The included image shows a demo model of AutoDesk Revit that was used as input, and the resulting constructed envelopes.

The next steps that are planned for the development of the software are:

The software tool and an in-depth explanation of its workings can be found here.

CityJSON Importer plugin for Revit

This app supports CityJSON, the JSON-based encoding for 3D city models, which is an official standard of The Open Geospatial Consortium (OGC) and a subset of the OGC #CityGML data model.

Based on a CityJSON file coordination referencing system (CRS) and metadata, this app reprojects and translates imported data for implementation within Autodesk® Revit® environment.

It allows users to choose whether to update or keep the Revit site location based on the CityJSON file location. The app generates CityJSON geometries as generic models, and sets attributes on elements at the child and parent levels as shared parameters. If a CityJSON file contains multiple LODs (such as 3D BAG), the plugin generates on the user defined level. Materials assigned to elements based on their CityJSON object types are customizable in Revit’s “Material Editor” panel.

The plugin can be downloaded free of charge at the Autodesk App Store, and its source code is openly available for users who wish to access it.

Rhino CityJSON plugin

The Rhino CityJSON plugin enables the user to import CityJSON data into grasshopper. It converses the data stored in the CityJSON file to data that can be read, written and manipulated by native grasshopper components. This allows users to bring data from models at a city scale into software environments with which they are familiar. The plugin also allows the data to be baked into Rhino 3D without losing any of its semantic data. This is one of the steps required to close the gap between architecture/BIM and city scale models. It reinforces this together with the new Revit plugin and the already established Blender plugin.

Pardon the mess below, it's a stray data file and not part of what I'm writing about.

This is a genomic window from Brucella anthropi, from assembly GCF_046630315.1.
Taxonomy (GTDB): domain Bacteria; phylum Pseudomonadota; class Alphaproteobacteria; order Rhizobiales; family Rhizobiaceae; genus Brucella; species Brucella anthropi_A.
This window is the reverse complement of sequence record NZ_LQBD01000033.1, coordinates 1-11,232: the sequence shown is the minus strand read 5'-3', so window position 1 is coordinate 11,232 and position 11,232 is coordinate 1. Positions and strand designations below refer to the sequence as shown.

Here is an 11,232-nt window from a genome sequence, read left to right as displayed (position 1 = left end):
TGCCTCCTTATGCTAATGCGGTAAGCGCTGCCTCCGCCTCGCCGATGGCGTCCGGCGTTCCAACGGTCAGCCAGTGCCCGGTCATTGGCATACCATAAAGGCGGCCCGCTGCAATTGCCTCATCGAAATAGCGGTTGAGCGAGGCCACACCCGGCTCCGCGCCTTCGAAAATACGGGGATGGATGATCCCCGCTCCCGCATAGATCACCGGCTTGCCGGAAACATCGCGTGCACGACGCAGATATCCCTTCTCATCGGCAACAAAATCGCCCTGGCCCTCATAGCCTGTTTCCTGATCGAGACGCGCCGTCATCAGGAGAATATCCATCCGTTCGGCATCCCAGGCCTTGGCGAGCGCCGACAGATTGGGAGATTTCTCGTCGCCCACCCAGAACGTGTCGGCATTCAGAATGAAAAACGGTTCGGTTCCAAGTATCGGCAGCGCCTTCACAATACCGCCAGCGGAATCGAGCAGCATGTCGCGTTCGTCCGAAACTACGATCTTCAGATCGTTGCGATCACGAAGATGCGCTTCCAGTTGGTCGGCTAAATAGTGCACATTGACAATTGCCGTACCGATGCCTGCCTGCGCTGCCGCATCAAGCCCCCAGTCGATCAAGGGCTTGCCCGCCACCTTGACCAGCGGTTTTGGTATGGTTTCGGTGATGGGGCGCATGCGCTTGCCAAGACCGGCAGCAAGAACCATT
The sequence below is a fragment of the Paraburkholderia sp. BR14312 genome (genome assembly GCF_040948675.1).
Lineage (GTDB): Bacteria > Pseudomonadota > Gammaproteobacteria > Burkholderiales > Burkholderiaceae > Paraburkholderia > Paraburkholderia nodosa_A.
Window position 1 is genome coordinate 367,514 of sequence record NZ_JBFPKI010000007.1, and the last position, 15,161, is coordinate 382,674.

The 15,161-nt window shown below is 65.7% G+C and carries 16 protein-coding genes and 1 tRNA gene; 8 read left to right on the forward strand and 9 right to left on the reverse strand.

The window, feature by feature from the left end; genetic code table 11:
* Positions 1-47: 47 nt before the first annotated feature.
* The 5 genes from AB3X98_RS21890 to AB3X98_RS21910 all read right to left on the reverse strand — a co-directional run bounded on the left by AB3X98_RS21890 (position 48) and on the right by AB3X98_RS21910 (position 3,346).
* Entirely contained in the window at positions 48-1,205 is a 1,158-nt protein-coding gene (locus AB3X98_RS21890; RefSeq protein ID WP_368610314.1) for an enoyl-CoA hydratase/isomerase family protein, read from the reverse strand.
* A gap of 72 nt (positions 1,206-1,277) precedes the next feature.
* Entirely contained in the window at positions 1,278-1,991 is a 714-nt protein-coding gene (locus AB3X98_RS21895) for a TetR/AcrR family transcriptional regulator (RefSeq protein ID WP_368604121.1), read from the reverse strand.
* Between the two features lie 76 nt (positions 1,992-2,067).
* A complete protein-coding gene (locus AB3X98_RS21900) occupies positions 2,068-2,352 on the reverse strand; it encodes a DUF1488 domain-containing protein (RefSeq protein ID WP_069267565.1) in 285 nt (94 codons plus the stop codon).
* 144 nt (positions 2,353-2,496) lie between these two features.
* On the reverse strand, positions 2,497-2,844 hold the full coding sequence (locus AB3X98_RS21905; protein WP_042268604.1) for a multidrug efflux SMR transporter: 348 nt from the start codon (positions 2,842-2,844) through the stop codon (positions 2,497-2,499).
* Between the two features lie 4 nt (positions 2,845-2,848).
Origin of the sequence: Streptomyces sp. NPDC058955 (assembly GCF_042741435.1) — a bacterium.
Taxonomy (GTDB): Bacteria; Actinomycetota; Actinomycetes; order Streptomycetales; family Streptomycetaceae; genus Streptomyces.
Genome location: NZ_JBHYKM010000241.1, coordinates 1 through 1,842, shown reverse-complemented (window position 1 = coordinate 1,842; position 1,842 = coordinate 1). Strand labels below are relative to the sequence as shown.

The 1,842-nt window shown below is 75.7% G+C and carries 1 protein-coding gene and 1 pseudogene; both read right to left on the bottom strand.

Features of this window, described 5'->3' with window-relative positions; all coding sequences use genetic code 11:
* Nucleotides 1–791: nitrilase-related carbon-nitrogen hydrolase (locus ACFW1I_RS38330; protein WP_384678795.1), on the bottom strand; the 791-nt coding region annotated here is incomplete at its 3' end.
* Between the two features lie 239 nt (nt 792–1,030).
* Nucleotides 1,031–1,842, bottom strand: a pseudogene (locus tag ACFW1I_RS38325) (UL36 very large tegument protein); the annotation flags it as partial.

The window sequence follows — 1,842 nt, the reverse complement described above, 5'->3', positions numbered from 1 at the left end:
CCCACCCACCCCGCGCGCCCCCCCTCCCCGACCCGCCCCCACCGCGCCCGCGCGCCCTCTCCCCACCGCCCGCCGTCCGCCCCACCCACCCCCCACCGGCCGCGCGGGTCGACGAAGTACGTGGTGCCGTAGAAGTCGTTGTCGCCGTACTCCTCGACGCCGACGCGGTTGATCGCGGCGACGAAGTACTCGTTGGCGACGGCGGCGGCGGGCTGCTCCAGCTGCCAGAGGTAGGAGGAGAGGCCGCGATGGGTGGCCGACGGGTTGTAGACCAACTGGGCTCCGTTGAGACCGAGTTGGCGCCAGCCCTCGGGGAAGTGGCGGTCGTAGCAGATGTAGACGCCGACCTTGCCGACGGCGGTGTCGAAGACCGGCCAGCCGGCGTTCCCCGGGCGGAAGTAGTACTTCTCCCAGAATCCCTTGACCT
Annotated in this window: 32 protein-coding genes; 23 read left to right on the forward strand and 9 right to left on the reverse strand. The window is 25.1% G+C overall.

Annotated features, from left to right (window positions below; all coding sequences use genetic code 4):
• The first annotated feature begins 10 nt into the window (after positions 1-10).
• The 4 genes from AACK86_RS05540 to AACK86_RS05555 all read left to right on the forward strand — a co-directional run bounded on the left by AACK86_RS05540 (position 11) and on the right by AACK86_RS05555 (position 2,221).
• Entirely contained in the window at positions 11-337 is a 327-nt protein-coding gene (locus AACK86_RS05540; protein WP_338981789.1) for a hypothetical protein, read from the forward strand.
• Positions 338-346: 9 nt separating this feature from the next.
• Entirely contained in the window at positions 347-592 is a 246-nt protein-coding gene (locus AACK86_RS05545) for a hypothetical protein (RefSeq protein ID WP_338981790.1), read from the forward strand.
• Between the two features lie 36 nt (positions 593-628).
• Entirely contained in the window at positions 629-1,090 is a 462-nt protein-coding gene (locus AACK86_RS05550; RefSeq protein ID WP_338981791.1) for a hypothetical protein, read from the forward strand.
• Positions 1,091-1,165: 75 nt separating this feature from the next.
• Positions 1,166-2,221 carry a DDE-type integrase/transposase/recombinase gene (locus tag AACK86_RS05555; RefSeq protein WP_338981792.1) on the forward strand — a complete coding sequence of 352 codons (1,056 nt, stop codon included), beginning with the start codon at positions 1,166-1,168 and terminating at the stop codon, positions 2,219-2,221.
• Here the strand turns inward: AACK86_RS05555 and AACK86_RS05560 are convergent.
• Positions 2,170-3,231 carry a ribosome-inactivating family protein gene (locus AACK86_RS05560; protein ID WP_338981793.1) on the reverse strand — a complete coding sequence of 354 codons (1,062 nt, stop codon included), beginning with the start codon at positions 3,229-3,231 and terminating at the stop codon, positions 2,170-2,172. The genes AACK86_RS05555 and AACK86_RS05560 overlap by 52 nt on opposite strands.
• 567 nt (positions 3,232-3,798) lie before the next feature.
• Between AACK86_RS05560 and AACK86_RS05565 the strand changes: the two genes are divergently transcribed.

The included image shows a close-up of an imported 3D-BAG tile baked to Rhino 3D. In the window on the right the semantic data can be seen that is related to the highlighted building.

The next steps that are planned for the development of the plugin are:

IFC georeferencing tool

The project team is currently working on the development and testing of a tool that can be used for post-processing to adjust IFC files in CHEK.


The group is participating in the IFC 4.x Implementers Forum (IFC 4.x-IF). IFC 4.x-IF is a joint testing effort between software developers, end-users and IFC experts. Its objective is to accelerate and support the implementation of the IFC standard, and inform the community about its overall implementation progress and results. It is coordinated by buildingSMART and is part of the larger General Assembly of Implementers, which oversees implementation activities for all buildingSMART solutions & standards (BCF, IDS, IFC5, bSDD, openCDE API, and more).

In specific, a project in which we collaborate on standardizing reference information for the IFC georeferencing is currently in progress.


digiGO 3DGeoBIM meeting on 2022-11-17 in Delft


EU logo

This project has received funding from the European Union’s Horizon Europe programme under Grant Agreement No.101058559


Amir Hakim photo

Amir Hakim
Scientific Software Developer and Researcher (TUD)

Jasper van der Vaart photo

Jasper van der Vaart
Scientific Software Developer and Researcher (TUD)

Ken Arroyo Ohori photo

Ken Arroyo Ohori
Postdoc (TUD)